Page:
Blog | November 11, 2021

Celebrating the Most Recycled Consumer Product – Lead Batteries – on America Recycles Day

Celebrating America Recycles Day

Most people think plastic, aluminum or paper reign as the most recycled consumer product in America. Not so. On America Recycles Day, November 15, we like to celebrate the real sustainability superstar – lead batteries.

It’s official, too. The U.S. Environmental Protection Agency (EPA) recognizes lead batteries as the most recycled consumer product in the U.S. Furthermore, lead batteries will continue to grow and perform as the most sustainable battery chemistry.

A World-Class Model of Circularity

The lead battery industry has been recycling batteries for a century and developed a truly circular battery manufacturing system. Using its large network of recycling distribution centers and an established closed-loop system, the industry hopes to serve as a circular economy model to new battery chemistries.

With a 99% recycling rate, nearly all used lead batteries are recycled. Each year, more than 130 million used lead batteries are recovered and recycled, rather than heading to landfills. At their end of life, lead batteries are separated into three key components: lead, plastic and acid, which are then reused to manufacture a new lead battery and restart the cycle of use-recycle-remanufacture.

Typically, a new lead battery is comprised of 80% recycled material. Much of that recycling occurs within the U.S. where the industry is highly regulated and supports a strong domestic manufacturing sector. It provides 26,000 clean-energy manufacturing jobs.

Another bonus: This ability to recycle lead battery componentry domestically is essential to the nation’s focus on securing a reliable, domestically sourced supply chain to manufacture batteries and meet the growing needs of both energy storage and a low-carbon future.

Lead batteries, America's most recycled consumer product

Drastically Reducing Resource Requirements

The environmental success of lead batteries is proven, especially when compared to the very low recycling rates of, for example, lithium-ion batteries (15% or less).

Only a small portion of the materials in a used lithium battery can be economically recovered for reuse. Thus, many of the materials needed to manufacture a typical 1,000 lb. electric vehicle (EV) lithium-ion battery must be sourced from raw ore – nearly 90,000 lbs. of ore per vehicle, by some estimates – and mostly from overseas.

That’s in contrast to a lead battery where the lead has a high intrinsic value, is infinitely recyclable, and is returned to the supply chain to make new batteries or other products. In fact, 73% of the lead required for U.S. manufacturing needs is produced by the U.S. lead battery recycling industry.

Our industry has proven that by embracing responsible, domestic recycling, a battery manufacturing industry can dramatically reduce its resource requirements and simultaneously increase its independence from imported raw materials.

Lead Batteries are Critical in EVs

The low-carbon future envisioned by global leaders recently in Glasgow will put a greater emphasis on EVs. That will expand the market for the types of batteries we rely on for transportation and energy storage.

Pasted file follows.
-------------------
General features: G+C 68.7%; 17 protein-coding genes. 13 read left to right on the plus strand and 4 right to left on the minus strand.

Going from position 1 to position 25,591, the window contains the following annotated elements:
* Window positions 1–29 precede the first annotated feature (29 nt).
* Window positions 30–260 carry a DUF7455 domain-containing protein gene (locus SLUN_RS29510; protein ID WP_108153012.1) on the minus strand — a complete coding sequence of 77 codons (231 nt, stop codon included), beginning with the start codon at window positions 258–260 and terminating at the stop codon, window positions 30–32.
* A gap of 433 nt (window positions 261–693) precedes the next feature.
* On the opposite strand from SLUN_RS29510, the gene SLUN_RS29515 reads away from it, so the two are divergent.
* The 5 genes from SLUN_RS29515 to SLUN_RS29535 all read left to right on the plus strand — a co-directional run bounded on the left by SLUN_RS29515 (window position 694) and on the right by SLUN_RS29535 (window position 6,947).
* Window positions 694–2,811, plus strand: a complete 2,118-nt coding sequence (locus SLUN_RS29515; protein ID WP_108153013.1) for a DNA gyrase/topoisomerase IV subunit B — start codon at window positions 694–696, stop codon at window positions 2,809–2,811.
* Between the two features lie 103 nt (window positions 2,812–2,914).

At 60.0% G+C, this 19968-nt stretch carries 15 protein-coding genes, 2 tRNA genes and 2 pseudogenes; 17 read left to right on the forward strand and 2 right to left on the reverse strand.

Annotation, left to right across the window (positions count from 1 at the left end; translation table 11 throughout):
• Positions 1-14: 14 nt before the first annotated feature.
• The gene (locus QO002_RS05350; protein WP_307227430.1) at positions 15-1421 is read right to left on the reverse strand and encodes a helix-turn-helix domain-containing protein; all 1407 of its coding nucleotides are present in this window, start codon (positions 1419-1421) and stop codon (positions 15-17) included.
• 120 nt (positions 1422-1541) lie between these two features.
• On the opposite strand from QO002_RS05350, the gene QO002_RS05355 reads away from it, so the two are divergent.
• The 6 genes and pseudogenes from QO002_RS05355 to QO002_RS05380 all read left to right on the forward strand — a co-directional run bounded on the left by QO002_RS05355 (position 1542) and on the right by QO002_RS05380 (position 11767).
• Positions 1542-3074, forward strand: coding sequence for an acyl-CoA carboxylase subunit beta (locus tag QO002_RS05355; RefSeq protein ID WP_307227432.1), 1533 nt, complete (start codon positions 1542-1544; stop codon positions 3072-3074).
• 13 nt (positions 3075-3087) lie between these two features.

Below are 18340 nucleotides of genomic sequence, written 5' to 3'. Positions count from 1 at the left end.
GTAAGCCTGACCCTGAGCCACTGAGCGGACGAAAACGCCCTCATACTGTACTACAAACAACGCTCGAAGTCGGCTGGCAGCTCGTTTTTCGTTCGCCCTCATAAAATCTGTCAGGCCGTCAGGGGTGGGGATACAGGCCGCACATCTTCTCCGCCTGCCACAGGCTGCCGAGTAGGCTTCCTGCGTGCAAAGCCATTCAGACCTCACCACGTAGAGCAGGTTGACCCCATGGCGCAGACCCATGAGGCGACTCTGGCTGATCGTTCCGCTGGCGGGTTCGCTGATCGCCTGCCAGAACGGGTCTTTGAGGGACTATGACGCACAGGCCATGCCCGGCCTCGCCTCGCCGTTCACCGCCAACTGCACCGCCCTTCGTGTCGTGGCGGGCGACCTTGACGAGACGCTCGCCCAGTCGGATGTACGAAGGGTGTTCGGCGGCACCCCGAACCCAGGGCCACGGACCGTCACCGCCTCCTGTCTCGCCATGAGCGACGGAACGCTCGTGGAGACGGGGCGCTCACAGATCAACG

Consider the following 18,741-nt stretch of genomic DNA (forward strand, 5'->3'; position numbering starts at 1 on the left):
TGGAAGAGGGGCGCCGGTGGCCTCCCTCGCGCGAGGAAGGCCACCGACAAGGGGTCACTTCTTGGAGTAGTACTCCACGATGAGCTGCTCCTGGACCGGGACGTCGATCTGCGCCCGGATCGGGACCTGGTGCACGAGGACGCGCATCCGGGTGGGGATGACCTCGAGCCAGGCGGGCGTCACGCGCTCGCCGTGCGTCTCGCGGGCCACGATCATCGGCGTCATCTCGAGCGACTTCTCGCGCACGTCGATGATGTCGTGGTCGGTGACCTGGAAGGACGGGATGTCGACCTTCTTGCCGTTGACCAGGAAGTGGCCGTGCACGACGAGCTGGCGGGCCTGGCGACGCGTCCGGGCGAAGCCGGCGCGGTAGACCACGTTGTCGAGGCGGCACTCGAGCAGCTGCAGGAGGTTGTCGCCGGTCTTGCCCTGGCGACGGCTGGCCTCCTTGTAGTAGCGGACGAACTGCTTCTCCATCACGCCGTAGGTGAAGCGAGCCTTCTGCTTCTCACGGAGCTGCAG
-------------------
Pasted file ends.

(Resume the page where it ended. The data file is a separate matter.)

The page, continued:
There’s no argument that EVs will change our way of life, but that doesn’t mean lead batteries will go away. Vehicles are just one part of the global battery market, which, today, is about $90 billion in value, of which 60% is lead batteries.

In 2019, sales of battery electric and plug-in electric vehicles surpassed the 2 million mark, yet were still only about 2.6% of global car sales. Research from Deloitte Insights predicts EV sales will reach 31.2 million by 2030, about a 32% share of total new sales. Although EV sales will increase, their penetration in the U.S. car parc by 2030 is minimal, at just 4%.

Also consider that, in addition to lithium batteries, each EV contains an essential 12V lead battery for critical functions. But these “low-voltage” batteries are anything but an afterthought. Rather, proven lead batteries are the technology of choice to provide the critical and reliable power needed for the vehicle’s radio, locks, doors, and life safety features, including airbags, hazard lights, anti-lock brakes, power steering and the car’s emergency system. Lead batteries provide the best solution for low-voltage EV applications and will be the first choice for that role in the future.

Acknowledging the Success of Lead Batteries

Policymakers, researchers and industry leaders must continue to weigh the true environmental costs of battery manufacturing. That includes mineral requirements and ways to achieve our nation’s electrification goals without becoming solely dependent on imports from mines in other countries.

We are certain that lead batteries will continue as the most sustainable battery chemistry. The industry’s remarkable sustainability story is to be celebrated on America Recycles Day and every day!

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Mark Wallace

The pandemic has shown us just how vital the lead battery industry is. Without 12V batteries, first responders can’t function; food and medical supplies can’t reach their destination; essential employees can’t get to their jobs....It’s as simple as that.

Mark Wallace, President and CEO, Clarios